This past week, several members of the GC staff made our way to Philadelphia for two back-to-back conferences: the National Action Civics Collaborative (NACC) and the National Conference on Citizenship (NCoC). Though the organizations differ markedly in terms of size and name recognition (NACC was co-founded by Scott Warren two years ago, and NCoC was chartered by Congress decades ago), each gave fodder for thinking about the future of action civics.
NACC consists of six founding members: GC, CIRCLE, The Mikva Challenge, Youth On Board, Earth Force, and UCCP, which hosted this year’s conference. Each is concerned with promoting action civics as a means to foster more and higher quality youth civic engagement, but the organizations differ in several important respects: in school vs. out of school vs. (in CIRCLE’s case) research, for example. Among the challenges we considered were how, as relatively small organizations working in the field of civics (hardly today’s sexiest), we can spread and promote what we do – and ensure we evaluate it so that we can make an empirical case. This past year has already seen some successes, including a mention of Mikva and action civics by Secretary of Education Arne Duncan.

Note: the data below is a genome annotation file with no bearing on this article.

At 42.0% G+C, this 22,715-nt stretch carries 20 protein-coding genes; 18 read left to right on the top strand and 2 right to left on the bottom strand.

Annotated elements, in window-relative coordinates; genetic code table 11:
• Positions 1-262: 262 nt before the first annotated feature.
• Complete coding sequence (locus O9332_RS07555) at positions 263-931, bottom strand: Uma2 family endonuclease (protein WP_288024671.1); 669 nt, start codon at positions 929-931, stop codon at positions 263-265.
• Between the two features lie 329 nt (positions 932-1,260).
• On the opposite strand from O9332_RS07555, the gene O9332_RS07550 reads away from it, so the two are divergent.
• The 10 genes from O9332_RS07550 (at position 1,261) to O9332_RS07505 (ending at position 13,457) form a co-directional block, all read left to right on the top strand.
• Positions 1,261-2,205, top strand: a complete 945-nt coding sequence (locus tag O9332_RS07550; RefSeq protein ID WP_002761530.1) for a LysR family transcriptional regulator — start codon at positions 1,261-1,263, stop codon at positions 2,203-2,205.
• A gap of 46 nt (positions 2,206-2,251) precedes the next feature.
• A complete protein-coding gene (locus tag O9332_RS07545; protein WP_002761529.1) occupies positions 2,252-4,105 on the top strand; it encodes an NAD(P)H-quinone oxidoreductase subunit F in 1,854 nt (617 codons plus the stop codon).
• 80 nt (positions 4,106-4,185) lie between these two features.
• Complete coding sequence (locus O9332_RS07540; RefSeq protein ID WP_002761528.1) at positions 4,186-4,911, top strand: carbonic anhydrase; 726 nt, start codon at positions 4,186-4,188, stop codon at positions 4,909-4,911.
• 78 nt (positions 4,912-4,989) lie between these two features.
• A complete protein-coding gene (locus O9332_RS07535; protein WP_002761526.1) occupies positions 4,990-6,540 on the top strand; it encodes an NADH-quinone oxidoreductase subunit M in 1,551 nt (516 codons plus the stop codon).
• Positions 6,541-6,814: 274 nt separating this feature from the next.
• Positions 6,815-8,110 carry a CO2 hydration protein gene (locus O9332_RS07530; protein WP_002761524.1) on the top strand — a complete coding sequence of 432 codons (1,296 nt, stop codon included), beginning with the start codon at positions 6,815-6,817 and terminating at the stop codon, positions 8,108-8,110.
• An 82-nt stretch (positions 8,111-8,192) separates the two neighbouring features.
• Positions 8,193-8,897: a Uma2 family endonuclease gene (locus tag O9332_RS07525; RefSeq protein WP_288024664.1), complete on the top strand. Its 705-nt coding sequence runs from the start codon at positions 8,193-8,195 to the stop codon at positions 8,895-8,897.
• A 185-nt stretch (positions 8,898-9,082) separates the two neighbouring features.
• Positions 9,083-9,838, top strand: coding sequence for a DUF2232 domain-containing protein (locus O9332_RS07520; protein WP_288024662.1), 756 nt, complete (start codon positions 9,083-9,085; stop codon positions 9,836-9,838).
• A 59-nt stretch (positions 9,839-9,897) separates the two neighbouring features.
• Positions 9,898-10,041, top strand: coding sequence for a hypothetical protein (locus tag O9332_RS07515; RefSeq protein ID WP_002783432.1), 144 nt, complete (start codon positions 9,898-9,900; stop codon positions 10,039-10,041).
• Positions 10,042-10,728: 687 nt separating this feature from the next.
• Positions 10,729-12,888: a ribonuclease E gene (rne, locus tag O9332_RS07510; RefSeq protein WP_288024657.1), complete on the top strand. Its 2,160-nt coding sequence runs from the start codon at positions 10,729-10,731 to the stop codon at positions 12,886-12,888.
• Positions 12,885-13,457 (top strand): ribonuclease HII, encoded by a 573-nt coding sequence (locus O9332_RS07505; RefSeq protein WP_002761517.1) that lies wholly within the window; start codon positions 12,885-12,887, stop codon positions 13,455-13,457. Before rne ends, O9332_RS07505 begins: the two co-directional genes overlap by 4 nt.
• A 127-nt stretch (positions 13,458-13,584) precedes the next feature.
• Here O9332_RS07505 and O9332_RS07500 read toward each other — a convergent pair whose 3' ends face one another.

But in order for action civics and the work that NACC organizations are doing to truly become part of our national discussion and gain any sort of scale, I would argue, we must do a better job of connecting our country’s lack of quality civics education with problems we all see as vital and urgent. (For an excellent article on just that, read Junior Board co-chair Matthew Tolliver’s recent Huffington Post column.)
We saw an example of just that at the NCoC conference this past Friday. The centerpiece of the conference was a report put out by NCoC and CIRCLE linking greater “civic health” in a community to reduced unemployment during the recession. I’d encourage readers to check out CIRCLE Director Peter Levine’s blog entry, which has an excellent synopsis (and chart) and delves into the more of the details. By itself, of course, the report isn’t a knockdown argument for civics education in general or action civics in particular. And the point of teaching active, informed citizenship isn’t primarily about economic growth, nor should it be. However, by beginning to link civics and civic engagement to some of today’s most pressing issues, the report points a way forward for civics to gain the relevance it deserves.
-Daniel Millenson, Managing Director